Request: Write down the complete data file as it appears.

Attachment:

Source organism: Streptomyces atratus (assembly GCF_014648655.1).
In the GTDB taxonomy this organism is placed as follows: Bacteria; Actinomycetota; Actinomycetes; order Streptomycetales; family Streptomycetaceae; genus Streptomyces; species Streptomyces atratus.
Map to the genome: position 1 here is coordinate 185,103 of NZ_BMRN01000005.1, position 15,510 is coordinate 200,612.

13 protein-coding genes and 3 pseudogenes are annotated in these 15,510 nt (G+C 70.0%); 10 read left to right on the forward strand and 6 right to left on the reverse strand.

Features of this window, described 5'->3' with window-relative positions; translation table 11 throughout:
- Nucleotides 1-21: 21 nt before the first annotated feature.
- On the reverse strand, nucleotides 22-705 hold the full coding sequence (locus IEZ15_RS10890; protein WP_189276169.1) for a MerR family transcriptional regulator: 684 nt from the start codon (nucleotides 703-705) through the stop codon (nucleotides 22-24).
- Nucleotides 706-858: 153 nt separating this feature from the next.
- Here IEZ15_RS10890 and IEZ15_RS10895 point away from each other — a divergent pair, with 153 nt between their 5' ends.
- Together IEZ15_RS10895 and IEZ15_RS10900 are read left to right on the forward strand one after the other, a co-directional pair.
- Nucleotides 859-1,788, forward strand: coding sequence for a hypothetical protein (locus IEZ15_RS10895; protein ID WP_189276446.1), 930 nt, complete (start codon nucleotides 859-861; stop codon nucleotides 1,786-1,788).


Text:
Source organism: Streptomyces atratus (assembly GCF_014648655.1).
In the GTDB taxonomy this organism is placed as follows: Bacteria; Actinomycetota; Actinomycetes; order Streptomycetales; family Streptomycetaceae; genus Streptomyces; species Streptomyces atratus.
Map to the genome: position 1 here is coordinate 185,103 of NZ_BMRN01000005.1, position 15,510 is coordinate 200,612.

13 protein-coding genes and 3 pseudogenes are annotated in these 15,510 nt (G+C 70.0%); 10 read left to right on the forward strand and 6 right to left on the reverse strand.

Features of this window, described 5'->3' with window-relative positions; translation table 11 throughout:
- Nucleotides 1-21: 21 nt before the first annotated feature.
- On the reverse strand, nucleotides 22-705 hold the full coding sequence (locus IEZ15_RS10890; protein WP_189276169.1) for a MerR family transcriptional regulator: 684 nt from the start codon (nucleotides 703-705) through the stop codon (nucleotides 22-24).
- Nucleotides 706-858: 153 nt separating this feature from the next.
- Here IEZ15_RS10890 and IEZ15_RS10895 point away from each other — a divergent pair, with 153 nt between their 5' ends.
- Together IEZ15_RS10895 and IEZ15_RS10900 are read left to right on the forward strand one after the other, a co-directional pair.
- Nucleotides 859-1,788, forward strand: coding sequence for a hypothetical protein (locus IEZ15_RS10895; protein ID WP_189276446.1), 930 nt, complete (start codon nucleotides 859-861; stop codon nucleotides 1,786-1,788).